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Battle of Langfang
Part of Seymour Expedition
DateJune 18, 1900
LocationLangfang, China
Result Chinese victory[1] Failure of expedition[2]
 United Kingdom
 German Empire
 United States
 Kingdom of Italy
Qing Dynasty Imperial China
Righteous Harmony Society
Commanders and leaders
United Kingdom Edward Seymour
German Empire Captain von Usedom
Qing Dynasty Dong Fuxiang
Qing Dynasty Ma Fulu
Qing Dynasty Ma Fuxiang
Qing DynastyMa Haiyan[3]
Qing Dynasty Yao Wang
Ni Zanqing
United Kingdom 916
German Empire 540
Russia 312
France 158
United States 112
Japan 54
Kingdom of Italy 40
Austria-Hungary 25
2,157 total
5,000 Muslim Kansu Braves
Casualties and losses
7 dead, 57 wounded estimated at 200 Kansu Braves, 200 Boxers (around 400 total)

The Battle of Langfang was a battle in the Seymour Expedition during the Boxer Rebellion involving Chinese imperial troops, the Chinese Muslim Kansu Braves and Boxers ambushing and defeating the Eight-Nation Alliance expeditionary army on its way to Beijing, forcing the Alliance forces to retreat back to Tianjin. The Alliance force at Langfang consisted of Germans.[4]

The Battle

Gen. Dong Fuxiang, along with his Chinese Muslim Braves, prepared to ambush the invading western army. The Muslim Gen. Ma Fuxiang and his brother Gen. Ma Fulu personally planned and led the attack, with a pincer movement around the Eight Nation Alliance force.[5] On June 18 Dong Fuxiang's troops, stationed at Hunting Park in southern Beijing, attacked at multiple points including LangFang. The forces included 5000 cavalrymen, armed with modern rifles.[6][7] They led a force of Hui Muslims, Dongxiang Muslims, and Baoan Muslims in the ambush at Langfang with Ma Fulu personally leading a cavalry charge, cutting down enemy troops with his sword.[8] The Boxers and Dong Fuxiang's army worked together in the joint ambush with the Boxers relentlessly assaulting the Allies head on with human wave attacks displaying "no fear of death" and engaging the Allies in melee combat and putting the Allied troops under severe mental stress by mimicking vigorous gunfire with firecrackers. The Allies however suffered most of their losses at the hands of General Dong's troops, who used their expertise and persistence to engage in "bold and persistent" assaults on the Alliance forces, as remembered by the German Captain Usedom and the right wing of the Germans was almost at the point of collapse under the attack until they were rescued from Langfang by French and British troops, and the Allies then retreated from Langfang in trains full of bullet holes.[9] The foreign troops, especially the Germans, fought off the attack, killing 400 at a loss of seven dead and 57 wounded. The Kansu Braves lost 200 and the Boxers another 200. The Boxers directly and relentlessly charged the allies during the attack, which unnerved them. The need to care for the wounded, a lack of supplies and the likelihood of additional Chinese attacks resulted in Seymour and his officers deciding to retreat to Tientsin.[10][11] The unexpected attack on Seymour by the Chinese army was prompted by an allied European and Japanese attack on the Dagu Forts two days previously. As a result of the attack in Dagu, the Chinese government had decided to resist Seymour's army and kill or expel all foreigners in northern China.[12]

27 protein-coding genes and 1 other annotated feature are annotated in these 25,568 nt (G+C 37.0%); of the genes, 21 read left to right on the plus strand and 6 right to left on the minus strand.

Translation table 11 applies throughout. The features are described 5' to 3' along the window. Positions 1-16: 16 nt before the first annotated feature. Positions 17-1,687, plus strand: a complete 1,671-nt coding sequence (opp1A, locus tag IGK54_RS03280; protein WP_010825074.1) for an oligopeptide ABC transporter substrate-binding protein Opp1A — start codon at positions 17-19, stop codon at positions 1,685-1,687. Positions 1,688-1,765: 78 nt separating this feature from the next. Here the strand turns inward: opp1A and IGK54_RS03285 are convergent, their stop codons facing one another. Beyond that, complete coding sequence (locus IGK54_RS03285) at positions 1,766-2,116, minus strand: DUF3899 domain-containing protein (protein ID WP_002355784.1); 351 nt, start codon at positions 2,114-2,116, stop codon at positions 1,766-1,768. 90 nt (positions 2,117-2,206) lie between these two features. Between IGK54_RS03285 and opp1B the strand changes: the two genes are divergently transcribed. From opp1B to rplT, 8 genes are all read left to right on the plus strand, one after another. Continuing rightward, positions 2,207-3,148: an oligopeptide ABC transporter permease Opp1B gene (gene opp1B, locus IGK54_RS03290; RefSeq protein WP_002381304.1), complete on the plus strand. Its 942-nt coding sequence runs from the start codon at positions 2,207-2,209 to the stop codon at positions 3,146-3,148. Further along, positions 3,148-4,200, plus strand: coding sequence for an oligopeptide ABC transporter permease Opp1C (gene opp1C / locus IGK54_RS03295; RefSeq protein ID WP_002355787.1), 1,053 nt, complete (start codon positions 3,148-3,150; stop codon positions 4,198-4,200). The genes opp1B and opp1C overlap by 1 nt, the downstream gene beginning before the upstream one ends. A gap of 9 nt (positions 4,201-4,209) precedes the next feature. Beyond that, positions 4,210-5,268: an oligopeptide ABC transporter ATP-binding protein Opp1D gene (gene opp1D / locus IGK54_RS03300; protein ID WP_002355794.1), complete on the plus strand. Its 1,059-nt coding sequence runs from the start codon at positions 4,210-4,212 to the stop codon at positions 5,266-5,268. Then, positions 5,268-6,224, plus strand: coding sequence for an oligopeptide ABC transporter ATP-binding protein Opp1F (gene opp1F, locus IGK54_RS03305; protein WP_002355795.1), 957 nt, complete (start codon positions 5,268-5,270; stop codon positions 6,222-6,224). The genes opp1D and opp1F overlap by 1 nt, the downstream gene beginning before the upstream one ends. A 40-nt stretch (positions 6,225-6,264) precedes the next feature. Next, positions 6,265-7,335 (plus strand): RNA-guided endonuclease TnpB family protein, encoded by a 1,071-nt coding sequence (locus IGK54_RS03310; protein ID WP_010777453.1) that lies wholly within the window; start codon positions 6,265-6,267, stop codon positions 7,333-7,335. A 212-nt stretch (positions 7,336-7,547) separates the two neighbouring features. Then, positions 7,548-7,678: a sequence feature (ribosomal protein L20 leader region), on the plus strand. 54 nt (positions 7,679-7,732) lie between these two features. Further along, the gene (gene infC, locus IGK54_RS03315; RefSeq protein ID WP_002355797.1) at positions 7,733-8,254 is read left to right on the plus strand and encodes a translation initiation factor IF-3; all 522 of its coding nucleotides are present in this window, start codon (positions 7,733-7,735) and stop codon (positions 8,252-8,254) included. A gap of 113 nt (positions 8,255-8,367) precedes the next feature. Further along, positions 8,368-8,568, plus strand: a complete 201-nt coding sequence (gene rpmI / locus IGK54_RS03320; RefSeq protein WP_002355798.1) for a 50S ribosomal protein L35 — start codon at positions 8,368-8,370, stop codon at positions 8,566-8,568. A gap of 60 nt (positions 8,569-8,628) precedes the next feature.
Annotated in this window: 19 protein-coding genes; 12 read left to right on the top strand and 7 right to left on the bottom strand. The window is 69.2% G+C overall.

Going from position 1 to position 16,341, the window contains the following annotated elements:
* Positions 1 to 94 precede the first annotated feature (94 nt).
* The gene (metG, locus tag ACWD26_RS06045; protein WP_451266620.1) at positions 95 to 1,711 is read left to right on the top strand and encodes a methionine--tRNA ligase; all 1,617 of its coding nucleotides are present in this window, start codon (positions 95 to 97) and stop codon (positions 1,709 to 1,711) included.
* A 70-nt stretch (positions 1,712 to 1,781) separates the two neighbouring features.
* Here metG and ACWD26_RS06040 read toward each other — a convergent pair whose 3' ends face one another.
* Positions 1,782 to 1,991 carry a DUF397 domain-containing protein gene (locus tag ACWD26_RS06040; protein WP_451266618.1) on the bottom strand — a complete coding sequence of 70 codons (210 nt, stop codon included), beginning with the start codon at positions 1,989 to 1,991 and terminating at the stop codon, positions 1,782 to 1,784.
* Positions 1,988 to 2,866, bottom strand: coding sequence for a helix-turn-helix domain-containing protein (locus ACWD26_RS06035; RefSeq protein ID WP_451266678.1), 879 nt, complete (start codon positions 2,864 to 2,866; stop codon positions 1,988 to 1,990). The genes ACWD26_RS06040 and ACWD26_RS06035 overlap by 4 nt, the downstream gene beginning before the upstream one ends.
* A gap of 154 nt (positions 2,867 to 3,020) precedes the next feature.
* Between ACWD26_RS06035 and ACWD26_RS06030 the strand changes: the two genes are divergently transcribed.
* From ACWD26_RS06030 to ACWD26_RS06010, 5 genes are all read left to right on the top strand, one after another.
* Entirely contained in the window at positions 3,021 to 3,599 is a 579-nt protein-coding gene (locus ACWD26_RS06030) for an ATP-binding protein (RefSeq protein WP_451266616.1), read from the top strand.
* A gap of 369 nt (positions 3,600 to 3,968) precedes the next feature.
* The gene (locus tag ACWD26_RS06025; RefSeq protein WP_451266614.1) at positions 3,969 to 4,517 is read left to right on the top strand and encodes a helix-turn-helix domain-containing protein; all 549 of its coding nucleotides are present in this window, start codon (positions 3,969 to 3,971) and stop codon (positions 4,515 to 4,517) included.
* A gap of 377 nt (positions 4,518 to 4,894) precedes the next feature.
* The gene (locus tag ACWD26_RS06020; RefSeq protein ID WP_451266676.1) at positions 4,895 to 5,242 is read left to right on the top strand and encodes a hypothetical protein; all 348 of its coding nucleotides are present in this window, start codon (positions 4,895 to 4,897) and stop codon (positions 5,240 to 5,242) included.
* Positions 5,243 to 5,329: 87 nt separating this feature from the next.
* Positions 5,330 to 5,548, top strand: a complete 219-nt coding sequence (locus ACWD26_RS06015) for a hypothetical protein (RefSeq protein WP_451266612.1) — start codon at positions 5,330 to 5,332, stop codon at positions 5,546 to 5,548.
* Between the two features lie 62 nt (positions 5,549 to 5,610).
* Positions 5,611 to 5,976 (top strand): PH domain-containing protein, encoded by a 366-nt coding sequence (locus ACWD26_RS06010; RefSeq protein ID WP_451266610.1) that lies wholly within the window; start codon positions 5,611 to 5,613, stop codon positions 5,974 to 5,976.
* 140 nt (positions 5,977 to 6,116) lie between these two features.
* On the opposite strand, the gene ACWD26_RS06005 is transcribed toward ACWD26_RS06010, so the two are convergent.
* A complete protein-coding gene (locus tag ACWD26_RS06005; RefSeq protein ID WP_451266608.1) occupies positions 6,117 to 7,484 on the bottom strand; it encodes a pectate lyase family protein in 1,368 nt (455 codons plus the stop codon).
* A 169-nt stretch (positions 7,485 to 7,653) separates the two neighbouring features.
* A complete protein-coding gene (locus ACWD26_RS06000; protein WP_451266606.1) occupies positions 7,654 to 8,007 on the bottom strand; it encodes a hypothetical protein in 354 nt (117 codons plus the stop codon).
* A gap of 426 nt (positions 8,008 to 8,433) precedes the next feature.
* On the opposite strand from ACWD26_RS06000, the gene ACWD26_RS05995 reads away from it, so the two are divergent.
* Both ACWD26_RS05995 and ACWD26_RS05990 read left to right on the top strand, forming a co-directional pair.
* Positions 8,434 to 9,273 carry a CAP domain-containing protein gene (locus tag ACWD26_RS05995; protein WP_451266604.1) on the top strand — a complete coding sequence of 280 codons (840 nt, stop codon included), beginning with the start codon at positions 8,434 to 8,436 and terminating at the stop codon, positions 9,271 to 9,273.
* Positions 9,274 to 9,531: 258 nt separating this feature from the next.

During one of the battles at Langfang, Boxers armed with swords and spears charged the British and Americans, who were armed with guns. At point-blank range one British soldier had to fire four bullets into a Boxer before he stopped, and American Capt. Bowman McCalla reported that single rifle shots were not enough: multiple rifle shots were needed to halt a Boxer.[13]


  1. Paul A. Cohen (1997). History in three keys: the boxers as event, experience, and myth. Columbia University Press. p. 428. ISBN 0-231-10651-3. Retrieved 2010-06-28. 
  2. Jaques, Tony (2007). Dictionary of Battles and Sieges: F-O. Volume 2 of Dictionary of Battles and Sieges: A Guide to 8,500 Battles from Antiquity Through the Twenty-first Century. Greenwood Publishing Group. p. 568. ISBN 0313335389. Retrieved 2010-06-28. 
  3. 民国少数民族将军(组图)2 - 360Doc个人图书馆
  4. Leonhard, Robert R (2011). "The China Relief Expedition Joint Coalition Warfare in China Summer 1900" (PDF). The Johns Hopkins University Applied Physics Laboratory. p. 12. Retrieved 31 October 2010. 
  5. "马福祥" (in Chinese). China LX Net. .
  6. Arthur Henderson Smith (1901). China in Convulsion. 2. FH Revell. p. 441. Retrieved 2010-06-28. 
  7. Сергей Леонидович Тихвинский (1983) (in Russian). Модерн хисторий оф Чина. Progress Publishers. p. 397.,+encircling+Admiral+Seymour's+detachment.+The+ensuing+battle,+in+which+some+2000+Boxers+and+Dong's+soldiers+were+engaged,+lasted+for+over+two+hours.+Together+with+a+Boxer+attack+on+Yangcun&dq=of+Dong+Fuxiang+attacked+Langfang+station,+encircling+Admiral+Seymour's+detachment.+The+ensuing+battle,+in+which+some+2000+Boxers+and+Dong's+soldiers+were+engaged,+lasted+for+over+two+hours.+Together+with+a+Boxer+attack+on+Yangcun&hl=en&ei=rQe2TPa-CcKC8gbX64yJDQ&sa=X&oi=book_result&ct=result&resnum=1&ved=0CCUQ6AEwAA. Retrieved 2010-06-28. 
  8. 抗击八国联军的清军将领——马福禄 - 360Doc个人图书馆
  9. Lanxin, Xiang (2014). The Origins of the Boxer War: A Multinational Study. Routledge. p. 264. ISBN 1136865896. 
  10. Davids, p. 107.
  11. Bacon, Admiral RH The Life of John Rushworth, Lord Jellicoe. London: Cassell, 1936, p. 108
  12. Davids, p. 83; Fleming p. 103
  13. Robert B. Edgerton (1997). Warriors of the Rising Sun: A History of the Japanese Military. WW Norton & Co. p. 72. ISBN 0-393-04085-2. Retrieved 2010-11-28. 

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